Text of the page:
If you wish to support the ongoing development of the woodland, and be kept in touch with fundraising events and other news, you can become a Member of Branchlines, Great Waldingfield’s Community Woodland. For details contact the Membership Secretary, Phil Howlett, at 34 Folly Road, Great Waldingfield. Telephone 01787 310246.

How green is Cape Verde?

Nick and I have just come back from spending some time in the Cape Verde Islands. Although this is billed by some as a ‘hot new destination’ I have to say that, with the exception of the resort island of Sal, most of the islands are not a destination for the faint hearted. We visited Sao Vicente, Sao Antau and Boa Vista. On these islands tourists are few and far between, people are very poor and the landscapes are harsh and dry. However the climate is wonderful, not varying much from 25 degrees at any time of the year, there is only one hour’s time difference from England. Additionally silence in general prevails, and although not conventionally scenic, the islands each have their own unique beauty.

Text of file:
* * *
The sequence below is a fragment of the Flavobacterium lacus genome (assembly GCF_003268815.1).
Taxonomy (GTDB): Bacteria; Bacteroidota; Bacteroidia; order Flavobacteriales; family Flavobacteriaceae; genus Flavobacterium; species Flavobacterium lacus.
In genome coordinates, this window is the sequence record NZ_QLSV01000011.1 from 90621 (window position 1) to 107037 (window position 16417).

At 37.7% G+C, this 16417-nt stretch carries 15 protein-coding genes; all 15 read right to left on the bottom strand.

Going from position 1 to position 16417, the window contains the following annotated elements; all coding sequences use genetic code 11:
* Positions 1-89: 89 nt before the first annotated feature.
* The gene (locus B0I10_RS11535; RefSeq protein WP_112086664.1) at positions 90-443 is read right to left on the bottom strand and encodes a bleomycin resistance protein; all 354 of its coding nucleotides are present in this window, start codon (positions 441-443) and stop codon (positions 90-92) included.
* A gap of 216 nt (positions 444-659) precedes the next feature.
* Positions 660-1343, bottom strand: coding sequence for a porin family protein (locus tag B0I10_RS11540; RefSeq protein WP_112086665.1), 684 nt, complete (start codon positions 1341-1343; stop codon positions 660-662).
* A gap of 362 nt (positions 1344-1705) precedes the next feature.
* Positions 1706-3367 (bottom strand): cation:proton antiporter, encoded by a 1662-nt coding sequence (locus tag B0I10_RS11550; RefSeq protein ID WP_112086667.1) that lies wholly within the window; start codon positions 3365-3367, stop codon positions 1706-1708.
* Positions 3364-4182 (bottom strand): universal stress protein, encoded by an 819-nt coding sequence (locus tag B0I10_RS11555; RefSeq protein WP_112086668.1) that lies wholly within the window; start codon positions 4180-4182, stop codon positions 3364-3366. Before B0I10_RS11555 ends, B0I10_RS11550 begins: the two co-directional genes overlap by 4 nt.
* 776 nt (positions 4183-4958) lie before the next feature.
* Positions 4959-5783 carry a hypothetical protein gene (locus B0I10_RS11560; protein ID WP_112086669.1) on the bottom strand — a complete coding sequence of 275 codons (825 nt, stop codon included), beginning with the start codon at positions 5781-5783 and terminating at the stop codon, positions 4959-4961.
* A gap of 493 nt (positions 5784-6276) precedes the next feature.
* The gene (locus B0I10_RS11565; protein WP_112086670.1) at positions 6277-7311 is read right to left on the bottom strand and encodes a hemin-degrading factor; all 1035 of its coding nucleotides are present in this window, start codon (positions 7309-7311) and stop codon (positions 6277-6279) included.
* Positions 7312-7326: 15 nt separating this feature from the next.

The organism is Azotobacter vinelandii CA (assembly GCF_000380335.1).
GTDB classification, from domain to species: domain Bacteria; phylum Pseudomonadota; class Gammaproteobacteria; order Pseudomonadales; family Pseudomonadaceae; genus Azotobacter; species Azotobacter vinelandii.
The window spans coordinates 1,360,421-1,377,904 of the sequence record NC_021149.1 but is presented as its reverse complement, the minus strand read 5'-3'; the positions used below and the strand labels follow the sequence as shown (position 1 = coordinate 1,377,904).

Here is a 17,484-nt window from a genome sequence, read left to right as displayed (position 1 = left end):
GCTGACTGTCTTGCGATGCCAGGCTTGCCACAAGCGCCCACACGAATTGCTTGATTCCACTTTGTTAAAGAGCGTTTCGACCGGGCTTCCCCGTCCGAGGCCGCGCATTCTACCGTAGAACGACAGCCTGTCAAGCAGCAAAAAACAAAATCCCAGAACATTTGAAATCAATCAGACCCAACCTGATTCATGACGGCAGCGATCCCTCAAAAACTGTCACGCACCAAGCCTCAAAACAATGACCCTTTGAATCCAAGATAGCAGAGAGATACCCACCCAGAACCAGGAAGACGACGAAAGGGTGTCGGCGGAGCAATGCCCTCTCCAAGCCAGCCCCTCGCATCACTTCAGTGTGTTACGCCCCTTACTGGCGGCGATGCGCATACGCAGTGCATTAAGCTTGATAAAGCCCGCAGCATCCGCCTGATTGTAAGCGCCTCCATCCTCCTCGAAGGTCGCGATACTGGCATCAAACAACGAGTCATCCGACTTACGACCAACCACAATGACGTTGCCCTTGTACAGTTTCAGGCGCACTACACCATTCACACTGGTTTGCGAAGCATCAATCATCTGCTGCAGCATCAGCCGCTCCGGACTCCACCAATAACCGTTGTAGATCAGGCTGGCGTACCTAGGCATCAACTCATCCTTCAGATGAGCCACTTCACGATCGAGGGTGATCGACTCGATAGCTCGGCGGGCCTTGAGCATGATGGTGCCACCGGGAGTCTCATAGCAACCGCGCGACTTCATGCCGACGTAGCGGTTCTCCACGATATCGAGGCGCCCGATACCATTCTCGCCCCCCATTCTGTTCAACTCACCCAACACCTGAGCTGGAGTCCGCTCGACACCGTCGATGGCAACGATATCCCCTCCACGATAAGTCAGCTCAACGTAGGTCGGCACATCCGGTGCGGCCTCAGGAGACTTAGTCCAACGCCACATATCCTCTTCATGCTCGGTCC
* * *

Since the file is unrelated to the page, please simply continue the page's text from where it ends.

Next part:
The capital of Sao Vicente, Mindelo, is quite vibrant with a strong musical culture reminiscent of Brazil, Africa and Portugal reflecting the racial make up of the islands.

One cannot help but be a little concerned about the environmental impact of what is clearly planned as the Cape Verde government attempts to attract international tourism with golf courses and swimming pools. There is barely any rainfall, and in the past years have gone by without any rain at all. This means that water for resorts must be produced using desalination plants which in themselves are very energy intensive.

I was also concerned for the local people, particularly in Boa Vista, which only has a population of 7000. It is clear that much of the money from development is being made overseas, or by government employees from the capital, Santiago. In addition to workers from other Cape Verde islands, many from West Africa are coming to man the construction sites and staff the hotels. A number of locals that I spoke to expressed grave reservations about the changes that are happening to this special island which, as a distant extension of the Sahara has 55kms of sand dunes and pristine beach on which turtles lay their eggs.

Pictures above show one of the fantastic beaches on Boa Vista, musicians, the fruit market and a street scene in Mindelo, and the north coast of San Antau.